Former Virginia governor Robert F. McDonnell’s legal defense fund raised about $11,400 to pay his high-powered attorneys last year, according to new filings with the Internal Revenue Service.

The Restoration Fund accepted donations of at least $200 from six donors between its establishment in July and the end of the year, the filings show. The largest, a $5,000 contribution, came from Stanley Baldwin, a Virginia Beach lawyer who serves as the fund’s chairman.

A variety of other donors who gave less than $200, the threshold for federal reporting requirements, in total provided about $1,150 to the group.

The filing, distributed by the Virginia Public Access Project, does not reflect contributions that have been made since McDonnell and his wife, Maureen, were indicted on federal felony charges last week.

The Restoration Fund has been sending blast solicitations seeking donations since the indictment was handed up, asking supporters of the former governor to donate so he can fight what he has said are unfair and untrue charges.

In a statement, Baldwin said the group is led by “long time admirers of Gov. McDonnell and his outstanding performance as Virginia’s chief executive.”

“The Restoration Fund’s purpose is to raise money to assist with his legal expenses that can be ruinous for an individual who has dedicated his entire adult life in public service to the people of Virginia and our nation,” he said. “While we are deeply saddened by the government’s politically motivated indictment of Bob McDonnell, we are bolstered by the overwhelming support we have received from so many Virginians.”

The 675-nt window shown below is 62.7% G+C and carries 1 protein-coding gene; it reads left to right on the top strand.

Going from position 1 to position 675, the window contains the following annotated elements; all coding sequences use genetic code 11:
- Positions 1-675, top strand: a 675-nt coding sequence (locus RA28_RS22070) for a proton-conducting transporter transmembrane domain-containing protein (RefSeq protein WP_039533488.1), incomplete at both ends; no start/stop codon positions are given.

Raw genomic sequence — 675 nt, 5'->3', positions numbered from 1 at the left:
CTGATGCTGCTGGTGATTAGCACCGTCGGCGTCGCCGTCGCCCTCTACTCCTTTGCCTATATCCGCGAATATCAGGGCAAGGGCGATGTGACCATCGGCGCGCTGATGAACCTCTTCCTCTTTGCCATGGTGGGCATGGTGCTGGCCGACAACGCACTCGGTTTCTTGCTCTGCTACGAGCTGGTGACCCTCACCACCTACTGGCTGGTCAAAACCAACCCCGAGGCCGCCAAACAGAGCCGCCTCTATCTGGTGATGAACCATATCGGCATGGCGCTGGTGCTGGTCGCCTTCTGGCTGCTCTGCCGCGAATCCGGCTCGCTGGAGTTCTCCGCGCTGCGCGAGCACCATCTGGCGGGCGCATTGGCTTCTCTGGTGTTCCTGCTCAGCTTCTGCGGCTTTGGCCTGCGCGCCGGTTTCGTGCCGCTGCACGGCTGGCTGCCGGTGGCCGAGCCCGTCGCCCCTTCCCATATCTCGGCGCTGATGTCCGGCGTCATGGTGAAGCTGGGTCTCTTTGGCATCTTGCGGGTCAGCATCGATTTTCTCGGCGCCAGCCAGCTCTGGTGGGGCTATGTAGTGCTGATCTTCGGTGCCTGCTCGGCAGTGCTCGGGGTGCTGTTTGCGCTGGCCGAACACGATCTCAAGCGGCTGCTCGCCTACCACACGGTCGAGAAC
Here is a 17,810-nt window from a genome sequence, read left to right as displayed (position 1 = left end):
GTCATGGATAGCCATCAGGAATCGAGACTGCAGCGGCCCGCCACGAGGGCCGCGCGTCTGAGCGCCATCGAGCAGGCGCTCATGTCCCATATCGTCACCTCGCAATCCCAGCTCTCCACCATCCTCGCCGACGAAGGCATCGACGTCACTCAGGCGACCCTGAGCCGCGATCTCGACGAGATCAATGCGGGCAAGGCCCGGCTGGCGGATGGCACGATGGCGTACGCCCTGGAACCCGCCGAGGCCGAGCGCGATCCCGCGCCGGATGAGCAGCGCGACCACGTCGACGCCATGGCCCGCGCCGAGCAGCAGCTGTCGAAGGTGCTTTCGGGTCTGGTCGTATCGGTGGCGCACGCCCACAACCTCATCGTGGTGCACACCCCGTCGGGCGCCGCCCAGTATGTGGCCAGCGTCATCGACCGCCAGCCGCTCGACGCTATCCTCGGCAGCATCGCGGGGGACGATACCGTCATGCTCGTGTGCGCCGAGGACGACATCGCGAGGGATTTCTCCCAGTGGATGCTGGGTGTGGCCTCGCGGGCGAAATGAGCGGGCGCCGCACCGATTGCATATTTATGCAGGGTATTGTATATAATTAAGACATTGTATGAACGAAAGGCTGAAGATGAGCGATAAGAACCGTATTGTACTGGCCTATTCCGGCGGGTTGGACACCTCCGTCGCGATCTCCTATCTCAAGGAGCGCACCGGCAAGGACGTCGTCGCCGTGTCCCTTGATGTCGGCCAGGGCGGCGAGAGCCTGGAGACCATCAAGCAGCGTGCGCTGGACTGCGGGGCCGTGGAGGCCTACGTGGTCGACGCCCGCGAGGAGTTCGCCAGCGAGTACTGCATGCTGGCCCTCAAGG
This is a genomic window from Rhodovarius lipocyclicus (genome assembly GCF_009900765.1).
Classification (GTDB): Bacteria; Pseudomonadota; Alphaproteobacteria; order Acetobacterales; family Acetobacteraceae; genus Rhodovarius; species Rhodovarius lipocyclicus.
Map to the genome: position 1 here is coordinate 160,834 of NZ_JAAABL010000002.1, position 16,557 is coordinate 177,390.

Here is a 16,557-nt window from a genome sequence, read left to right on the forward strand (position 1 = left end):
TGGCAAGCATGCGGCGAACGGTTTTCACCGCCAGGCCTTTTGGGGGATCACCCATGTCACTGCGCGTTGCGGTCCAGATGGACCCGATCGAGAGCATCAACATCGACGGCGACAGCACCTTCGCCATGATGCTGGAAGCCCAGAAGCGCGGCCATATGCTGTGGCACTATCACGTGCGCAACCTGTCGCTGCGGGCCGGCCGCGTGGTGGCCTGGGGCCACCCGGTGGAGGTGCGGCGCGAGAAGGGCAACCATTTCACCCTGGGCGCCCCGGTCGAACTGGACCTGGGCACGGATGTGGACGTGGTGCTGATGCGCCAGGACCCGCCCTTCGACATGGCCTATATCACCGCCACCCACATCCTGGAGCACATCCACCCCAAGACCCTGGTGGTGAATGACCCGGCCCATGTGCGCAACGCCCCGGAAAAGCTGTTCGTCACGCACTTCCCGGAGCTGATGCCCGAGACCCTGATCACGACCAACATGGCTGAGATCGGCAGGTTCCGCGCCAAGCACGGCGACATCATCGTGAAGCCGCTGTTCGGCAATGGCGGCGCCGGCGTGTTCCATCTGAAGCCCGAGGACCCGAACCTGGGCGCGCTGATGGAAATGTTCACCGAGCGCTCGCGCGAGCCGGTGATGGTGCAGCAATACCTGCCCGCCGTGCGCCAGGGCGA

The McDonnells are accused of working to assist Richmond area businessman Jonnie R. Williams Sr. in exchange for more than $165,000 in loans and gifts.

Both McDonnells have said they are innocent.

“I will use every available resource and advocate I have for as long as it takes to fight these false allegations, and to prevail against this unjust overreach of the federal government,” McDonnell said in a televised statement last week.

But the indictment painted a picture of a couple facing financial stress, even before they encountered the kind of massive legal fees that come with fighting a federal indictment.

McDonnell’s defense includes lawyers working for two high-powered D.C. firms, Holland & Knight and Jones Day. The former first lady has also hired D.C.-based lawyers with the firm Quinn Emanuel Urquhart & Sullivan.

Other donors to the fund include J. Douglas Perry, the co-founder of Dollar Tree stores. He gave $75,000 to McDonnell’s campaign for governor and contributed $2,500 to the defense fund in December.

Aubrey Loving, the chief executive of a Virginia Beach-based media company who has also given heavily to McDonnell’s political campaigns, donated $1,000 in September.

Alice Crites contributed to this report.